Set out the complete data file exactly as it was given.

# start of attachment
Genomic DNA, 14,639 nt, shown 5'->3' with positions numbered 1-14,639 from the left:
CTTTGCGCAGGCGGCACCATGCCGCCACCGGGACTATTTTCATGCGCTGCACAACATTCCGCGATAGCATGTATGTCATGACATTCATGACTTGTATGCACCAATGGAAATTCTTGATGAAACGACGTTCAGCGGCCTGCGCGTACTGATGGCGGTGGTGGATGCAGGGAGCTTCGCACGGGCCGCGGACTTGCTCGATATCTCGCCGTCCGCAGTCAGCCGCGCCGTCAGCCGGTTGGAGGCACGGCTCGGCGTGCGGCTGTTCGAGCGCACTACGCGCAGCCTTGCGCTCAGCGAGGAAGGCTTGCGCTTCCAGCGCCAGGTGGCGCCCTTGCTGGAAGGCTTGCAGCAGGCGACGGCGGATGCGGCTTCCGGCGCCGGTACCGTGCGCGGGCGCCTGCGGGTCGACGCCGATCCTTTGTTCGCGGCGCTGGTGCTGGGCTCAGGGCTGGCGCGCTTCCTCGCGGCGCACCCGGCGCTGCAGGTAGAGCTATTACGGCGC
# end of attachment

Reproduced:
Genomic DNA, 14,639 nt, shown 5'->3' with positions numbered 1-14,639 from the left:
CTTTGCGCAGGCGGCACCATGCCGCCACCGGGACTATTTTCATGCGCTGCACAACATTCCGCGATAGCATGTATGTCATGACATTCATGACTTGTATGCACCAATGGAAATTCTTGATGAAACGACGTTCAGCGGCCTGCGCGTACTGATGGCGGTGGTGGATGCAGGGAGCTTCGCACGGGCCGCGGACTTGCTCGATATCTCGCCGTCCGCAGTCAGCCGCGCCGTCAGCCGGTTGGAGGCACGGCTCGGCGTGCGGCTGTTCGAGCGCACTACGCGCAGCCTTGCGCTCAGCGAGGAAGGCTTGCGCTTCCAGCGCCAGGTGGCGCCCTTGCTGGAAGGCTTGCAGCAGGCGACGGCGGATGCGGCTTCCGGCGCCGGTACCGTGCGCGGGCGCCTGCGGGTCGACGCCGATCCTTTGTTCGCGGCGCTGGTGCTGGGCTCAGGGCTGGCGCGCTTCCTCGCGGCGCACCCGGCGCTGCAGGTAGAGCTATTACGGCGC